October 11, 2014 LONDON UK

VIDEO: Kelvin Doe at TEDxTeen by THNKR

May 1, 2013

THNKR is proud to present the next chapter in the riveting story of 15-Year-Old engineering prodigy Kelvin Doe. THNKR has exclusive access to Kelvin as he returns to the United States to deliver a riveting talk at TEDxTeen and grapples with the impact of newfound YouTube superstardom.

15-Year-Old Kelvin Doe is an engineering whiz living in Sierra Leone who scours the trash bins for spare parts, which he uses to build batteries, generators and transmitters. Completely self-taught, Kelvin has created his own radio station where he broadcasts news and plays music under the moniker, DJ Focus.

Kelvin became the youngest person in history to be invited to the "Visiting Practitioner's Program" at MIT. THNKR had exclusive access to Kelvin throughout his life-changing journey, exploring incredible opportunities, contending with homesickness, and mapping out his future.

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Time for Kids



Generation “Why?”

TEDxTEEN event focuses on young people making a difference


Chelsea Clinton talks about steps to success at the TEDxTEEN event in New York City.

On March 16, TED and the We Are Family foundation held its fourth annual TEDxTEEN event in New York City. TED is a nonprofit group that is dedicated to “ideas worth spreading.” This year’s TEDxTEEN theme was “the Audacity of whY.” It focused on young people who refuse to accept “that’s just the way it is” as an answer to the problems around them. They believe that they have the right to know "why?" and to change the world, no matter their age.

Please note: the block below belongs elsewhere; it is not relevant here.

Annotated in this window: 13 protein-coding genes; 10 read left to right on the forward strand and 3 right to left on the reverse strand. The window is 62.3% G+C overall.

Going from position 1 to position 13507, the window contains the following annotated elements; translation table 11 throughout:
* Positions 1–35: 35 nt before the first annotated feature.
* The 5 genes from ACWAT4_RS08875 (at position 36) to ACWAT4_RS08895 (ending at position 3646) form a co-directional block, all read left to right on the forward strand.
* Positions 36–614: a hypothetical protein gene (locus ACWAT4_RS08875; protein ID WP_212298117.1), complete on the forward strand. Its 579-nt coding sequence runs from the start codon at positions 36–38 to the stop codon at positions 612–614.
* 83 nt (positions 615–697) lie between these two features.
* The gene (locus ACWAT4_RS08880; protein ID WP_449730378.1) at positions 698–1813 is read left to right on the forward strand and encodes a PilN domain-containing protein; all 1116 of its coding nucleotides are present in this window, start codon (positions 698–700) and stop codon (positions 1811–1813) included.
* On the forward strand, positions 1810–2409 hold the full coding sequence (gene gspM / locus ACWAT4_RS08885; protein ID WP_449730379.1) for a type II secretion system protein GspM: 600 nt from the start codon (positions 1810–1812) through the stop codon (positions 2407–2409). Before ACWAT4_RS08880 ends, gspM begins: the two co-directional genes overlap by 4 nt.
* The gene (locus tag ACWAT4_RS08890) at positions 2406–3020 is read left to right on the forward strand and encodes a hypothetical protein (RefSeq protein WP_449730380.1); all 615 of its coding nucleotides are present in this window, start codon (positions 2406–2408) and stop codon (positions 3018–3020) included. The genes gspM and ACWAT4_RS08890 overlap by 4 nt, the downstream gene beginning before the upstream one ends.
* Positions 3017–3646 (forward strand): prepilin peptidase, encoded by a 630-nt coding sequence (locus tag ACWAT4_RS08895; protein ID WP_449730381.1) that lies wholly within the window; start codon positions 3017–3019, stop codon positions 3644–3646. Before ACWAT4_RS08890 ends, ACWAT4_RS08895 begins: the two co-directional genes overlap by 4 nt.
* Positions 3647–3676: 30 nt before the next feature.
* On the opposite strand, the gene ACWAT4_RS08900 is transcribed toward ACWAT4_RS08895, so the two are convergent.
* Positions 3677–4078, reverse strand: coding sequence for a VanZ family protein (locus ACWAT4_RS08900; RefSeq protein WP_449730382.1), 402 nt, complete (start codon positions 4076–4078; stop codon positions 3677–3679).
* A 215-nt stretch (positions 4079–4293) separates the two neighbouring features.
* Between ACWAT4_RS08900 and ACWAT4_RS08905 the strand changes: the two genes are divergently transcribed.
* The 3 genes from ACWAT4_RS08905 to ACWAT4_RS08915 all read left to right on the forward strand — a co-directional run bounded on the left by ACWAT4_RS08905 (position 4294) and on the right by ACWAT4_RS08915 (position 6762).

Chelsea Clinton hosted the event. Clinton lived in the White House when her father Bill Clinton was President from 1993 to 2001. Before introducing Chelsea Clinton, actor and Director Robert Galinsky took the stage to address the audience. Instead of telling the crowd to turn off their phones he told them to take them out and use them to tweet. "You're in a conversation today," he shouted. "This is a two-way—no, hundreds-of-thousands of way—conversation. Tweet about where you're at, spread the ideas." Galinsky then turned to the live-stream of the conference on the Internet and exclaimed: "Hello, world!"

After that, Twitter was buzzing with quotes from young speakers who had just 18 minutes to tell how they worked to change the world around them.

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Generation whY not?

By Ashley Alebiosu
Thomson Reuters

March 20, 2013

This past Saturday was the TEDxTeen event in NYC, hosted by the We Are Family Foundation. The day kicked off with a book signing breakfast, fostering conversations between teenage speakers, inventors, founders, authors and attendees.

Opening remarks started around mid morning where everyone was encouraged to immediately start tweeting, as the global audience was ready and waiting to be a part of the conversation. Chelsea Clinton took the stage, engaging the audience with words of confidence, describing the millennial generation as digital natives who are open to change.

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Andrew Jenks At TEDxTeen: 'I Think Any Generation Has The Opportunity To Change The World'

By Taylor Trudon
The Huffington Post

March 19, 2013

We’re going to bet that not too many teens would be willing to move into a nursing home for over a month and then film what life was like -- but that’s exactly what 19-year-old Andrew Jenks did eight years ago. His project became a feature documentary, which went on to premiere on HBO and ultimately influence the popular series on MTV, “World of Jenks.”